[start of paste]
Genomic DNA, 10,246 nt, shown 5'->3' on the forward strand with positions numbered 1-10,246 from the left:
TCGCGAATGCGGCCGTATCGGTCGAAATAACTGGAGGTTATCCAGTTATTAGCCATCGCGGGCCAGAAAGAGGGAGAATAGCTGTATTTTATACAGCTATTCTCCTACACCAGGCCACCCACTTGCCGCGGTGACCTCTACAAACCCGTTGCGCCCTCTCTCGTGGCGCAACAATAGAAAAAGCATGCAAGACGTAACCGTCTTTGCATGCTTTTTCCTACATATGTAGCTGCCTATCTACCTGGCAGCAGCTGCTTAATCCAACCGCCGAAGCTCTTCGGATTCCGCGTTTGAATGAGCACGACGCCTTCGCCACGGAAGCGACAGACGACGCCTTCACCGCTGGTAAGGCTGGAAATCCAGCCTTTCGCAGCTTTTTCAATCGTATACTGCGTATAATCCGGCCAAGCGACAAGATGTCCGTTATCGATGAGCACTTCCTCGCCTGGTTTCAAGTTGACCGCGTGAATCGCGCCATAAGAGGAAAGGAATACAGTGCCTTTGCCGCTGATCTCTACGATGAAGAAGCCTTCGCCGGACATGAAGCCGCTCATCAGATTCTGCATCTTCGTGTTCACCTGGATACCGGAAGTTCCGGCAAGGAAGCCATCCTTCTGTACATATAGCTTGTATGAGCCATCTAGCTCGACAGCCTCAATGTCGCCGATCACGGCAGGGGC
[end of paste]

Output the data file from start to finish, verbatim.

Genomic DNA, 10,246 nt, shown 5'->3' on the forward strand with positions numbered 1-10,246 from the left:
TCGCGAATGCGGCCGTATCGGTCGAAATAACTGGAGGTTATCCAGTTATTAGCCATCGCGGGCCAGAAAGAGGGAGAATAGCTGTATTTTATACAGCTATTCTCCTACACCAGGCCACCCACTTGCCGCGGTGACCTCTACAAACCCGTTGCGCCCTCTCTCGTGGCGCAACAATAGAAAAAGCATGCAAGACGTAACCGTCTTTGCATGCTTTTTCCTACATATGTAGCTGCCTATCTACCTGGCAGCAGCTGCTTAATCCAACCGCCGAAGCTCTTCGGATTCCGCGTTTGAATGAGCACGACGCCTTCGCCACGGAAGCGACAGACGACGCCTTCACCGCTGGTAAGGCTGGAAATCCAGCCTTTCGCAGCTTTTTCAATCGTATACTGCGTATAATCCGGCCAAGCGACAAGATGTCCGTTATCGATGAGCACTTCCTCGCCTGGTTTCAAGTTGACCGCGTGAATCGCGCCATAAGAGGAAAGGAATACAGTGCCTTTGCCGCTGATCTCTACGATGAAGAAGCCTTCGCCGGACATGAAGCCGCTCATCAGATTCTGCATCTTCGTGTTCACCTGGATACCGGAAGTTCCGGCAAGGAAGCCATCCTTCTGTACATATAGCTTGTATGAGCCATCTAGCTCGACAGCCTCAATGTCGCCGATCACGGCAGGGGC